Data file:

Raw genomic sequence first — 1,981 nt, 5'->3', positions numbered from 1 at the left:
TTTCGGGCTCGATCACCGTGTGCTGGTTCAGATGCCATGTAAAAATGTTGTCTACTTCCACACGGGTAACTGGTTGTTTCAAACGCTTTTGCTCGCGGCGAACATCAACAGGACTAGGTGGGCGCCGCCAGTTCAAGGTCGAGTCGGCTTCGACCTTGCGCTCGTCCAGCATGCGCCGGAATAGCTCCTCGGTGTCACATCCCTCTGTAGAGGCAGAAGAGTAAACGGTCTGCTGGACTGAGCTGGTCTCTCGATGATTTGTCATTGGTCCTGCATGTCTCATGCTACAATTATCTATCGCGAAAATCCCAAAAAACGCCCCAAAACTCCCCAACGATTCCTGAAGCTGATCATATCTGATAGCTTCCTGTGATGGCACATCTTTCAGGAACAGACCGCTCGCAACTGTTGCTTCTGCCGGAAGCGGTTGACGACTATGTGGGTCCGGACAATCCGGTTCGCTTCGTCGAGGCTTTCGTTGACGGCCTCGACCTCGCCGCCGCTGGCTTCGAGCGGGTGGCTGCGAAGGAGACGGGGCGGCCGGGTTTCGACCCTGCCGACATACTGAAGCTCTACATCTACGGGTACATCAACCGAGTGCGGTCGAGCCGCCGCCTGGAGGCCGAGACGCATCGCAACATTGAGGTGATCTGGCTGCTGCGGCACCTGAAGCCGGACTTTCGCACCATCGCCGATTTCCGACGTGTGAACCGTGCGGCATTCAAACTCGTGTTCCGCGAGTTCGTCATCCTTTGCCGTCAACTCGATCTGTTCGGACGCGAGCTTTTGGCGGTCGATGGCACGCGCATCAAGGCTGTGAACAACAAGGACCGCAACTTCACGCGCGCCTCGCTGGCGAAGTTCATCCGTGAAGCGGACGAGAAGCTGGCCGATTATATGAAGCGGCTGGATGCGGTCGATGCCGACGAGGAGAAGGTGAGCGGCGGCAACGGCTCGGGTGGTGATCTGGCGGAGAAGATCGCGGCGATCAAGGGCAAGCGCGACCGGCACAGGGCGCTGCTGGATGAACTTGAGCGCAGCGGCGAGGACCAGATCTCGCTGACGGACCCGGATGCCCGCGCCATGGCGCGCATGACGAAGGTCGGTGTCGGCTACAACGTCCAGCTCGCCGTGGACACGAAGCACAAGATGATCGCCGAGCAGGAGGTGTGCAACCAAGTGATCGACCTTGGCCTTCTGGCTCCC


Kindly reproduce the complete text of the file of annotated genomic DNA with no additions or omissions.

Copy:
Raw genomic sequence first — 1,981 nt, 5'->3', positions numbered from 1 at the left:
TTTCGGGCTCGATCACCGTGTGCTGGTTCAGATGCCATGTAAAAATGTTGTCTACTTCCACACGGGTAACTGGTTGTTTCAAACGCTTTTGCTCGCGGCGAACATCAACAGGACTAGGTGGGCGCCGCCAGTTCAAGGTCGAGTCGGCTTCGACCTTGCGCTCGTCCAGCATGCGCCGGAATAGCTCCTCGGTGTCACATCCCTCTGTAGAGGCAGAAGAGTAAACGGTCTGCTGGACTGAGCTGGTCTCTCGATGATTTGTCATTGGTCCTGCATGTCTCATGCTACAATTATCTATCGCGAAAATCCCAAAAAACGCCCCAAAACTCCCCAACGATTCCTGAAGCTGATCATATCTGATAGCTTCCTGTGATGGCACATCTTTCAGGAACAGACCGCTCGCAACTGTTGCTTCTGCCGGAAGCGGTTGACGACTATGTGGGTCCGGACAATCCGGTTCGCTTCGTCGAGGCTTTCGTTGACGGCCTCGACCTCGCCGCCGCTGGCTTCGAGCGGGTGGCTGCGAAGGAGACGGGGCGGCCGGGTTTCGACCCTGCCGACATACTGAAGCTCTACATCTACGGGTACATCAACCGAGTGCGGTCGAGCCGCCGCCTGGAGGCCGAGACGCATCGCAACATTGAGGTGATCTGGCTGCTGCGGCACCTGAAGCCGGACTTTCGCACCATCGCCGATTTCCGACGTGTGAACCGTGCGGCATTCAAACTCGTGTTCCGCGAGTTCGTCATCCTTTGCCGTCAACTCGATCTGTTCGGACGCGAGCTTTTGGCGGTCGATGGCACGCGCATCAAGGCTGTGAACAACAAGGACCGCAACTTCACGCGCGCCTCGCTGGCGAAGTTCATCCGTGAAGCGGACGAGAAGCTGGCCGATTATATGAAGCGGCTGGATGCGGTCGATGCCGACGAGGAGAAGGTGAGCGGCGGCAACGGCTCGGGTGGTGATCTGGCGGAGAAGATCGCGGCGATCAAGGGCAAGCGCGACCGGCACAGGGCGCTGCTGGATGAACTTGAGCGCAGCGGCGAGGACCAGATCTCGCTGACGGACCCGGATGCCCGCGCCATGGCGCGCATGACGAAGGTCGGTGTCGGCTACAACGTCCAGCTCGCCGTGGACACGAAGCACAAGATGATCGCCGAGCAGGAGGTGTGCAACCAAGTGATCGACCTTGGCCTTCTGGCTCCC